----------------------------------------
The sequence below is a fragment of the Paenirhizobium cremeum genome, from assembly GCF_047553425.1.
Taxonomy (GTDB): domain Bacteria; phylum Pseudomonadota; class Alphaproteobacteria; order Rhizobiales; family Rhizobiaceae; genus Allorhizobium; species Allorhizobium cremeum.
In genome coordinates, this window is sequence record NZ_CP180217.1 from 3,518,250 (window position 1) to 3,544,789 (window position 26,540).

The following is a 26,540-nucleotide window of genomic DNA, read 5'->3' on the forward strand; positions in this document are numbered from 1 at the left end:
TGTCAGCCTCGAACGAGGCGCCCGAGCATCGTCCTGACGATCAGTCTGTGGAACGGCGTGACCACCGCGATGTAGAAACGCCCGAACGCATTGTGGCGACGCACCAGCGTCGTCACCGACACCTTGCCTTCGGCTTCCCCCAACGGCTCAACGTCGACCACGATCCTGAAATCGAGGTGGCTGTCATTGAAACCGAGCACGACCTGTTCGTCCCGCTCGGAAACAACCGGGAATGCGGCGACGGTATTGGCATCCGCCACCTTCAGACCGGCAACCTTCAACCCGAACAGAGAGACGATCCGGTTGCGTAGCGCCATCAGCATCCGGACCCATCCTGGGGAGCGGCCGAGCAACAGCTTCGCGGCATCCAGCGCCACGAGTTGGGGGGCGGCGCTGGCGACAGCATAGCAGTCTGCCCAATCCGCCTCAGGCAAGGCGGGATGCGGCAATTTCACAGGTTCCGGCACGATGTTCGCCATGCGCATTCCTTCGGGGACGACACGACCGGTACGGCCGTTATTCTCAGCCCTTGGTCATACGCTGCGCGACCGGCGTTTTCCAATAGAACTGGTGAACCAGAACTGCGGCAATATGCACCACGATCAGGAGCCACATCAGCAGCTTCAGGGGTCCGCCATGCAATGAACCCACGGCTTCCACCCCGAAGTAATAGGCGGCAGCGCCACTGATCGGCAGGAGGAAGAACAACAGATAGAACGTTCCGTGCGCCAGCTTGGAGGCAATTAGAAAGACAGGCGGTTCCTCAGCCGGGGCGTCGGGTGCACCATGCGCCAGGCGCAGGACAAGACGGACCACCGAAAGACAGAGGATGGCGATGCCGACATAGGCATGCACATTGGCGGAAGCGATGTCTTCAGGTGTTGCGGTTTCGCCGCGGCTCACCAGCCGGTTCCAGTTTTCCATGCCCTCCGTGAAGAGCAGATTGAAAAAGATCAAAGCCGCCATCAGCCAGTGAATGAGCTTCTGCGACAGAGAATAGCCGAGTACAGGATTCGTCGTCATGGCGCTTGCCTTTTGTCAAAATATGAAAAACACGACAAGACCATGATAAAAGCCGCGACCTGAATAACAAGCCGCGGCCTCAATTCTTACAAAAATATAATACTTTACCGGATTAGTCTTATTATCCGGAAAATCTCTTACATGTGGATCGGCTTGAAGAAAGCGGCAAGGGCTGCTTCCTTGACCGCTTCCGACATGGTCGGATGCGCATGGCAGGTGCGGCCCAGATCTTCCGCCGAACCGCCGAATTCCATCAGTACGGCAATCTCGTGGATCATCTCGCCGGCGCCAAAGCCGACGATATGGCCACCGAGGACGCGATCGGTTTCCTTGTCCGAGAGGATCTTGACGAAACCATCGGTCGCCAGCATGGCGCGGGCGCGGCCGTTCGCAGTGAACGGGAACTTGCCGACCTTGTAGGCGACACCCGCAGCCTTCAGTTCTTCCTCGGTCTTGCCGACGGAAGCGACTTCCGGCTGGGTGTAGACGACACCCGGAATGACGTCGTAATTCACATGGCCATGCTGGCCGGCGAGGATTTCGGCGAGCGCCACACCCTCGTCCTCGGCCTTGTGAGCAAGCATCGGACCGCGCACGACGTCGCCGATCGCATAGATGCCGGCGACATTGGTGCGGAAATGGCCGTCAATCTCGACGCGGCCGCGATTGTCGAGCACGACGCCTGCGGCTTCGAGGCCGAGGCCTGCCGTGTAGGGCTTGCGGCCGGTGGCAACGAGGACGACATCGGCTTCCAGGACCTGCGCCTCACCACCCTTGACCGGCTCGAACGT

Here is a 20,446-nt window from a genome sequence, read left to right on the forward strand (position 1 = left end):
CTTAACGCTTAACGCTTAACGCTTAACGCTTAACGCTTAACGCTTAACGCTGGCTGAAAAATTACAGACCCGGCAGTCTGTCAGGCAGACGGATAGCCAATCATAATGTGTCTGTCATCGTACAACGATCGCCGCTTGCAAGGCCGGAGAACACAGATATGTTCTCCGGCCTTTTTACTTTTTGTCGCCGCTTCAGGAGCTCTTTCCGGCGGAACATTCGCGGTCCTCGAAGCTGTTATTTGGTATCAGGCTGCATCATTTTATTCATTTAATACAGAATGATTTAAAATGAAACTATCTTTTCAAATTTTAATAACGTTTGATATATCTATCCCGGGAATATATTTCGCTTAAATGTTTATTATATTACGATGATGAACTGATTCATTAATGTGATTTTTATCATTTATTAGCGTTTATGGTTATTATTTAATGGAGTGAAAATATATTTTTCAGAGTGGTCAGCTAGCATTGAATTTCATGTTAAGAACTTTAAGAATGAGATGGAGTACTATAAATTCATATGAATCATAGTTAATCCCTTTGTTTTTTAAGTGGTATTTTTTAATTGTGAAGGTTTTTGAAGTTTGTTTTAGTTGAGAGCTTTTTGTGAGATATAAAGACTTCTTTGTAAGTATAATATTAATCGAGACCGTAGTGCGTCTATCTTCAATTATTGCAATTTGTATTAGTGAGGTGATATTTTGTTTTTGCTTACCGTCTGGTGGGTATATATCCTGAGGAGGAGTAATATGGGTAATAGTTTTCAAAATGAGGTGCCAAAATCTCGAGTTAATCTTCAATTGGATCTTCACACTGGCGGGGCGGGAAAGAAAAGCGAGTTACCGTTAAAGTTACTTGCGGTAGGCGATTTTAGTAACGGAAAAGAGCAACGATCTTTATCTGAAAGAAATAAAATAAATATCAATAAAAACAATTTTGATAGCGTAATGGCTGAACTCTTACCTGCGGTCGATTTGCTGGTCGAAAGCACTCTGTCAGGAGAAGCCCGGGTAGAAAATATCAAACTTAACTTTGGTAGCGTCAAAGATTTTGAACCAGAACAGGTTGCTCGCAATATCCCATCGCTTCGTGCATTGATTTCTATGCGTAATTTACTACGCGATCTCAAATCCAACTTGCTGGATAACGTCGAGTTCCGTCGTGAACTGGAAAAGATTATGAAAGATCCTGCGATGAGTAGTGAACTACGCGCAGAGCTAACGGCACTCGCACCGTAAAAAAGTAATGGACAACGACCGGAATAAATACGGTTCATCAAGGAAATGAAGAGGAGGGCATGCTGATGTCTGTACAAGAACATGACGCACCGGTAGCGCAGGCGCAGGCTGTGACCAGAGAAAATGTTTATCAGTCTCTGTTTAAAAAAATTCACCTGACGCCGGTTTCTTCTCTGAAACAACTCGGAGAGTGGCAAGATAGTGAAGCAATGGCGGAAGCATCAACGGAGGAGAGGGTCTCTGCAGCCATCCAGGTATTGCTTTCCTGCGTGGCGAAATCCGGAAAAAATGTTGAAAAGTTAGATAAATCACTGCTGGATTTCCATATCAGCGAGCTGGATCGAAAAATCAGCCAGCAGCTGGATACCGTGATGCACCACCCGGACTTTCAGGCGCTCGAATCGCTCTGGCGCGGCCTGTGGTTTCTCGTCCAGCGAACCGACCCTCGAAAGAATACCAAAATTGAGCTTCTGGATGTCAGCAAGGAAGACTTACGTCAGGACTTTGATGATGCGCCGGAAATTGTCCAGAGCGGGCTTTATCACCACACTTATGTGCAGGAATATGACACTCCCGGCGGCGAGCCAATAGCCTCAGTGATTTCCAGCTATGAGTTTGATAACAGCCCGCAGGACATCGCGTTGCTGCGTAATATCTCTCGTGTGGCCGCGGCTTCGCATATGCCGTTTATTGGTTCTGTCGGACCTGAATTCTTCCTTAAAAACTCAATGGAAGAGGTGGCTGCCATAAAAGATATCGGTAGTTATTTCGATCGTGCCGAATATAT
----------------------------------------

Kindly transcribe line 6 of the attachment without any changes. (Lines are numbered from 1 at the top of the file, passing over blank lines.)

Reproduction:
Here is a 20,446-nt window from a genome sequence, read left to right on the forward strand (position 1 = left end):